All the Right Notes
Exploring the shared evolution and symmetry between good whisky and great jazz
Article by Hans Offringa courtesy of the SMWS November 2017 Unfiltered magazine
“Jazz was born in a whisky barrel” Artie Shaw
I love jazz, especially the bebop variety. Listening with a dram in hand, contemplating the world at large, philosophising, generating ideas for new publications. That is what I used to do with my late friend and mentor Michael Jackson (1942 – 2007), who shared a love for whisky and music with me.
One such evening I suggested writing a book in which I could blend both topics. Michael got the idea immediately and told me a nice story about a meeting he’d had with Dexter Gordon, many years previously. Apparently the tall tenor sax player had a fondness for Lagavulin and loved a ‘smoky martini’ made with that peaty single malt from Islay.
That story not only set the tone for the evening, but also for Whisky & Jazz, a book I started researching when Michael was still alive. I found a great quote of clarinettist and author Artie Shaw, showing me I was on the right track. Unfortunately Michael passed away before its completion. It seemed only logical to dedicate Whisky & Jazz to him.
There are interesting similarities to be found between whisky and jazz. Both were crafted under the suppression of a neighbouring majority that looked down upon the craft as well as the craftsmen. The illicit stills in the Highlands paradoxically flourished due to English suppression and eventually produced the most appreciated, most powerful expression – the single malt.
Jazz was born out of traditional folk music brought by African slaves to the Americas and first considered a raw and uneducated form of “noise” by the majority of the white population in the US, only decades later to be embraced by that same crowd.
There’s also something very specific about jazz and whisky. One has swing and the other has grain at its base. If either core ingredient is missing, it can’t possibly deliver a true product.
Different rhythms occur and different streams run from the still into the cask. How to assemble them is the true art. A bad solo can ruin a piece of music, whereas a bad cask can do the same with the whisky inside. The same applies to the opposite: A good solo and a good dram create true pleasure to the ear and the palate. However, they do not exist solely by themselves. Solos have to be welded into the song, blended with the other instruments on the stage. A single malt only can make a reputation for itself by being compared with others, preferably through a tasting enjoyed in good company.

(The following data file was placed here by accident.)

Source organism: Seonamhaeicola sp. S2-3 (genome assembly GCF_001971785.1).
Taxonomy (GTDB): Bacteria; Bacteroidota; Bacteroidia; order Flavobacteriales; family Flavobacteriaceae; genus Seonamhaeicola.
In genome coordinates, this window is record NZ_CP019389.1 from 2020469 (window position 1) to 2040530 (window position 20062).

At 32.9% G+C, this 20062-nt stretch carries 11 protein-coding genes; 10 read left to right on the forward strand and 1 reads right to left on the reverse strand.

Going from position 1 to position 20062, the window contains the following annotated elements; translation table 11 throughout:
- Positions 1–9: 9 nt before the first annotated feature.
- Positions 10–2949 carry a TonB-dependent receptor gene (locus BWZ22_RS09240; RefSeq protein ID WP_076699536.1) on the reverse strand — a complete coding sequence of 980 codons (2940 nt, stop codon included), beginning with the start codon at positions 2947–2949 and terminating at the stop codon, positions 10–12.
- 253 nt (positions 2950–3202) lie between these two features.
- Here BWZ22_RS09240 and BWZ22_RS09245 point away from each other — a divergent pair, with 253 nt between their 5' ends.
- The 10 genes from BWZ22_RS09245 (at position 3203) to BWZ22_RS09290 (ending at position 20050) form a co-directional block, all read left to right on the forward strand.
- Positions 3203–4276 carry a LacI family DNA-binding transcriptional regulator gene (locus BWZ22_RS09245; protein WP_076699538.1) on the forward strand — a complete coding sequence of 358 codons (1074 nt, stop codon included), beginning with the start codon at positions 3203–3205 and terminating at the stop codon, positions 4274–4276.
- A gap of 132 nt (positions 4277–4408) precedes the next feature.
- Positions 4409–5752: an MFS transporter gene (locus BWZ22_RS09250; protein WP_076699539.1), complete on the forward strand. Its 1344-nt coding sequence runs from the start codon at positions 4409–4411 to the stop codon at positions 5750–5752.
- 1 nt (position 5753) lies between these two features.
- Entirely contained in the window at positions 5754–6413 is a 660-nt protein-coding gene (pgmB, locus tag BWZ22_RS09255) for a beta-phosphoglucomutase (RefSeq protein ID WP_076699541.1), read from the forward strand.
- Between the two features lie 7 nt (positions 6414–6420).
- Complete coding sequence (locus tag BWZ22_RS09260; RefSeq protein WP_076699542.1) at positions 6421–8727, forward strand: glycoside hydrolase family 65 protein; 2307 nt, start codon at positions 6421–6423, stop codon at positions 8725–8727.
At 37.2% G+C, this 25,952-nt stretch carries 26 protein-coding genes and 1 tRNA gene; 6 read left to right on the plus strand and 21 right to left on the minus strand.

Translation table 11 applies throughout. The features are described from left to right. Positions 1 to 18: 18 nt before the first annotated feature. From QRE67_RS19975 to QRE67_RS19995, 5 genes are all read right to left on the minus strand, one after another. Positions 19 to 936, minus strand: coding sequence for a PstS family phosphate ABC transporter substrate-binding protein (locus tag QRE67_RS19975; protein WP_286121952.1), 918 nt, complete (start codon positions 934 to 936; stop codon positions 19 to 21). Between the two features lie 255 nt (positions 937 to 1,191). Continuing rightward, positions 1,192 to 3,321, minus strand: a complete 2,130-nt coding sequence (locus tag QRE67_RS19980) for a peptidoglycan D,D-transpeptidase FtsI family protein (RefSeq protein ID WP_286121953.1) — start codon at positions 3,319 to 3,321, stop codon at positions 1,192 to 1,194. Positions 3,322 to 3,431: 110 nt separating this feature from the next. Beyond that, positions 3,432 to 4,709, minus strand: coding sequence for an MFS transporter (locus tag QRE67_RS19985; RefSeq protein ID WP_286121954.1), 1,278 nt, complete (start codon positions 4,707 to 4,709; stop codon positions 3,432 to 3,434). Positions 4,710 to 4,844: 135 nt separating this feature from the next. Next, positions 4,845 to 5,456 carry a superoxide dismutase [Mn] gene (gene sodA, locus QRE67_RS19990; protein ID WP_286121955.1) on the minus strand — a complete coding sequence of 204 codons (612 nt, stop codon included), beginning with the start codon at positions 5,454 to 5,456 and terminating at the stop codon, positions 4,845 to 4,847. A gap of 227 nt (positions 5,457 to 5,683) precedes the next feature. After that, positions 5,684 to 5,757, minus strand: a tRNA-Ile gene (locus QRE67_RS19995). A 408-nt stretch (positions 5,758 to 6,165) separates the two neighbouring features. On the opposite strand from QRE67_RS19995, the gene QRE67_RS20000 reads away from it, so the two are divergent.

Both whisky and jazz are acquired tastes, both products created by professional and dedicated craftsmen. On a micro-level, it’s about a single malt whisky blended with an individual musician’s performance. A deeper dive into the life and times of those great individuals might deliver even more comparisons and show a true blend of music(ian) and whisky.
The blends I chose for Whisky & Jazz are personal preferences, not set in stone. I had a lot of fun with creating these combinations and can recommend you start blending music with your own SMWS bottlings of choice.
Here’s one for a start: Cask No. 10.115: Free the Imagination with Chet Baker’s Imagination. Distillery 10 produces drams that match Chet’s musical abilities. Gentle, inviting, harmonious and evocative.
Some copies of the coffee table style book Whisky & Jazz are still available at Amazon.com as well as a limited, slightly different paperback edition called Malts & Jazz. We have it on good authority that the author is planning to do a revision of the book.
Hans is the SMWS ambassador for the Netherlands. He and his wife, Becky are The Whisky Couple, known for their whisky-related books, articles, photography and presentations.
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